Accent Change

How speech pathology can assist accent change

Accent Modification Northern Sydney

Your accent plays an important role in your sense of identity. It may be a reminder of home or overseas relatives. Typically, it is not until you move to a different place that you notice your accent. For some, having a different accent can make it extremely difficult to be understood by others. If speaking or communicating with others is a key component of your profession or if your accent is limiting your social life it may be worth investigating accent modification.

What is an accent?

  • An accent is the distinctive way that people who speak the same language sound.
  • Accents vary based on the following features:[1]
    • Consonant and vowel sounds
    • Pitch and intonation (rise and fall of pitch)
    • Speech rate
    • Stress pattern
    • Volume
“Your accent is an important part of your identity”

Types of accents

Accents are divided into two categories:[2]

  • National Accents: accents typical of a country (e.g. Australian accent vs American accent)
  • Regional Accents: accents that vary among states and regions (e.g. Victorian accent vs New South Wales accent)

The impact of your accent

  • Your accent, even if it is strong, is not classified as a speech disorder. Accents play a significant role in our sense of identity.
  • However, you may struggle to be understood due to an accent if you have moved cities or countries. A problem arises when others struggle to understand what you are saying. This becomes an intelligibility issue.
  • You may have to frequently repeat yourself, write things down, or use gestures to get a message across. This can be time-consuming, frustrating, and embarrassing.
  • This is a particular problem if you need to be understood 100% of the time as part of your profession, such as health care professionals[3]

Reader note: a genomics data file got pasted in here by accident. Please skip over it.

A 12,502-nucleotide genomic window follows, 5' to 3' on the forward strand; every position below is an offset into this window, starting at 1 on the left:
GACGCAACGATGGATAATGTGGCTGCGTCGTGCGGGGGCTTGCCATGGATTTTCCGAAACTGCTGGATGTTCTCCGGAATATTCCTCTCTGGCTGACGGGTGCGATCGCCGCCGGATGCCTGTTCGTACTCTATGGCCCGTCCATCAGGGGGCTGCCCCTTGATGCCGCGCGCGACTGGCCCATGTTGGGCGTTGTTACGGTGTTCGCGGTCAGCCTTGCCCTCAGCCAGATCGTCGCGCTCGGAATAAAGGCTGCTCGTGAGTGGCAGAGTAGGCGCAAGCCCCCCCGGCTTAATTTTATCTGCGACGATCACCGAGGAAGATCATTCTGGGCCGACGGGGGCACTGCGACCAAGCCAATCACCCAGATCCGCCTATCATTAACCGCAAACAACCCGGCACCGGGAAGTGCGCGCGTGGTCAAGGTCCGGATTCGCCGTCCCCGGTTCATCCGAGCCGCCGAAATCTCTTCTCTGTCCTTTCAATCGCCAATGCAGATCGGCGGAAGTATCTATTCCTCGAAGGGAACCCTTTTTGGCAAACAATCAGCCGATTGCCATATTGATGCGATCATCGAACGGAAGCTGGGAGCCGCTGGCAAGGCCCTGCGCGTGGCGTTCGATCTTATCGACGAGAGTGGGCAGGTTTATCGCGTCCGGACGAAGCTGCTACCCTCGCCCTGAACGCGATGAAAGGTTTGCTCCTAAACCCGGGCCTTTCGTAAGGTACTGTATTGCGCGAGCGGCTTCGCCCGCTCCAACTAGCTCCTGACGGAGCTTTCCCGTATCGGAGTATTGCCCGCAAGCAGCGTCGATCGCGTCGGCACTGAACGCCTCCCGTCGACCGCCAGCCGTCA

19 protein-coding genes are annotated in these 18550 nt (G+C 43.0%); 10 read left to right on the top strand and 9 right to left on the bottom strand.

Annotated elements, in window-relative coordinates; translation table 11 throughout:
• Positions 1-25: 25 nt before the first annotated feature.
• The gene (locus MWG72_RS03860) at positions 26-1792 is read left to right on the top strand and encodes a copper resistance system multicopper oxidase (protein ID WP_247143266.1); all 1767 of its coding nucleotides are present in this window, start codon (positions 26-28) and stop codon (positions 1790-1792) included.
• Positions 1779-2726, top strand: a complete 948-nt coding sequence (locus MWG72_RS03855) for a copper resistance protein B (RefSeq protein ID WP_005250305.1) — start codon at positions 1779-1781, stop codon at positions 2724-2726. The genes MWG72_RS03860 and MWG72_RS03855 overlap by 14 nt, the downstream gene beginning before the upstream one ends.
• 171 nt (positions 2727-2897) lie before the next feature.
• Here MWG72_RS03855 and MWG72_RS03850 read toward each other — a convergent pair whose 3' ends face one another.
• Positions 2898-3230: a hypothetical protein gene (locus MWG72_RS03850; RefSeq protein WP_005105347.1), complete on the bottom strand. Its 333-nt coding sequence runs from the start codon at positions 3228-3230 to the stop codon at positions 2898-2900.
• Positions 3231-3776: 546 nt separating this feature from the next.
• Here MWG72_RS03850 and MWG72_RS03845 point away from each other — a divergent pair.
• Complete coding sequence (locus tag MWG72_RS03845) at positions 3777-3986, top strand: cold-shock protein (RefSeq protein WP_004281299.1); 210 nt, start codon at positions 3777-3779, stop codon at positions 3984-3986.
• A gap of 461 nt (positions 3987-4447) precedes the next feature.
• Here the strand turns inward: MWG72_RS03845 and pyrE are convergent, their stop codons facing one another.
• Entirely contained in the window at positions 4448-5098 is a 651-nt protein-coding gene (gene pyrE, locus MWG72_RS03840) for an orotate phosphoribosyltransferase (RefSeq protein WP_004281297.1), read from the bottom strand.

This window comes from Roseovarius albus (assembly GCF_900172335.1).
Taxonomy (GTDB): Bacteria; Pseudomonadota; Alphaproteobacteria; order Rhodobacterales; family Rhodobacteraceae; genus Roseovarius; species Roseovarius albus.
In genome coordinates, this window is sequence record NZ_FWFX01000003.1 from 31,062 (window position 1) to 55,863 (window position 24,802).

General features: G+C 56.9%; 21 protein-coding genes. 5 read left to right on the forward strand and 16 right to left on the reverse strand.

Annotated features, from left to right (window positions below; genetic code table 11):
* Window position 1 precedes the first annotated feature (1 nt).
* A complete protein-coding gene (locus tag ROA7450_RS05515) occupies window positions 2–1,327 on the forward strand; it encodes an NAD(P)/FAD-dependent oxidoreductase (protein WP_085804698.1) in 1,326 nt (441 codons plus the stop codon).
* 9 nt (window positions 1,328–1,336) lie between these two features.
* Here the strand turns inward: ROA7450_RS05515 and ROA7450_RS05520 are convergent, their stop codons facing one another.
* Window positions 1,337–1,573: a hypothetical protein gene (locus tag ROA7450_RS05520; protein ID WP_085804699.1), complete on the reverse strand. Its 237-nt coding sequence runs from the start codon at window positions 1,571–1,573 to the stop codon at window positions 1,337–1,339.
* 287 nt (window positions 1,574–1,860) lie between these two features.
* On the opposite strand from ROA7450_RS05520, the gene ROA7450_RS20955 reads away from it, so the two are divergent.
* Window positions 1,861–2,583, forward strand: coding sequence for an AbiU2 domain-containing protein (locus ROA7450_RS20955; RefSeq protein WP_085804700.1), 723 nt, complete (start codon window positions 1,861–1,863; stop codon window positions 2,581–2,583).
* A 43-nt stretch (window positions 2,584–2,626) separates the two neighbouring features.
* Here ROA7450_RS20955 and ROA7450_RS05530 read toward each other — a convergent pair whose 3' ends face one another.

“Speech pathology can make your speech easier to understand”

When can you seek help?

  • If your accent is impacting your ability or confidence in socialising with others or forming friendships.
  • If your accent is impacting your ability or confidence to perform your job, especially if your job role involves talking or presenting (e.g. teacher/Educator, sales, team manager).[4][5][6]  
  • If you feel self-conscious or anxious about your accent.

Accent Assessment

  1. Your Speech Pathologist will discuss with you to clarify your concerns, clarify the extent to which you want to change your accent, and gather other relevant background information.
  2. Your Speech pathologist will perform formal and informal assessment tasks to determine the features of your accent.

Accent Assistance

  • Our Speech Pathologists work on key accent elements:[7]
    • Articulation (how you pronounce consonant and vowel sounds)
    • Pitch and intonation (how the pitch of your speaking voice rises and falls)
    • Speech rate (the speed at which you talk)
    • Stress pattern (how you emphasise certain syllables within a word)
    • Volume (how softly or loud you speak)
    • Language idiosyncrasies (mannerisms specific to a particular country, state, or region).
  • Typically we will book in a block of sessions. Sessions are usually 45 mins in length. We are able to do therapy sessions online via the internet, so telehealth sessions are possible with overseas or rural clients.
  • For example, we have recently worked with a Japanese Doctor who was seeking to pass his medical exams to work in the US. His accent was impacting how well other medical professionals and patients could understand him. This had an impact on the direction of his future career. We were able to assist him in improving his communication intelligibility.